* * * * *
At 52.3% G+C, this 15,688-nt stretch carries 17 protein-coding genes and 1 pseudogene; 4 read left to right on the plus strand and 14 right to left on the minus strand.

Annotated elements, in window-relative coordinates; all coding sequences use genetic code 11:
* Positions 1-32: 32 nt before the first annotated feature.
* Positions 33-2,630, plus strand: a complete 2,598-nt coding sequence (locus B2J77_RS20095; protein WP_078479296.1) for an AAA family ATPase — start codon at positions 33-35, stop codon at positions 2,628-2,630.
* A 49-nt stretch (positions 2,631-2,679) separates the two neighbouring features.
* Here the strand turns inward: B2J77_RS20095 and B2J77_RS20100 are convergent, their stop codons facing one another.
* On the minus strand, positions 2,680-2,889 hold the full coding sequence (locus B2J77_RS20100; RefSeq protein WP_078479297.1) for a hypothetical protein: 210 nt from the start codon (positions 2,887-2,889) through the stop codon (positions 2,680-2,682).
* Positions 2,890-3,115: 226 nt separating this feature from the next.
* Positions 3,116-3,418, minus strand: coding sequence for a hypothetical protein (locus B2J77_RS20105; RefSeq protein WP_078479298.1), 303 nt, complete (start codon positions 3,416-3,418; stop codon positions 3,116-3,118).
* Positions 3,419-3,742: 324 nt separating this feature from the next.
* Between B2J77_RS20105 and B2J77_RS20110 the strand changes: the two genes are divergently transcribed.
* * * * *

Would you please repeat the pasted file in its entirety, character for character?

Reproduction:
At 52.3% G+C, this 15,688-nt stretch carries 17 protein-coding genes and 1 pseudogene; 4 read left to right on the plus strand and 14 right to left on the minus strand.

Annotated elements, in window-relative coordinates; all coding sequences use genetic code 11:
* Positions 1-32: 32 nt before the first annotated feature.
* Positions 33-2,630, plus strand: a complete 2,598-nt coding sequence (locus B2J77_RS20095; protein WP_078479296.1) for an AAA family ATPase — start codon at positions 33-35, stop codon at positions 2,628-2,630.
* A 49-nt stretch (positions 2,631-2,679) separates the two neighbouring features.
* Here the strand turns inward: B2J77_RS20095 and B2J77_RS20100 are convergent, their stop codons facing one another.
* On the minus strand, positions 2,680-2,889 hold the full coding sequence (locus B2J77_RS20100; RefSeq protein WP_078479297.1) for a hypothetical protein: 210 nt from the start codon (positions 2,887-2,889) through the stop codon (positions 2,680-2,682).
* Positions 2,890-3,115: 226 nt separating this feature from the next.
* Positions 3,116-3,418, minus strand: coding sequence for a hypothetical protein (locus B2J77_RS20105; RefSeq protein WP_078479298.1), 303 nt, complete (start codon positions 3,416-3,418; stop codon positions 3,116-3,118).
* Positions 3,419-3,742: 324 nt separating this feature from the next.
* Between B2J77_RS20105 and B2J77_RS20110 the strand changes: the two genes are divergently transcribed.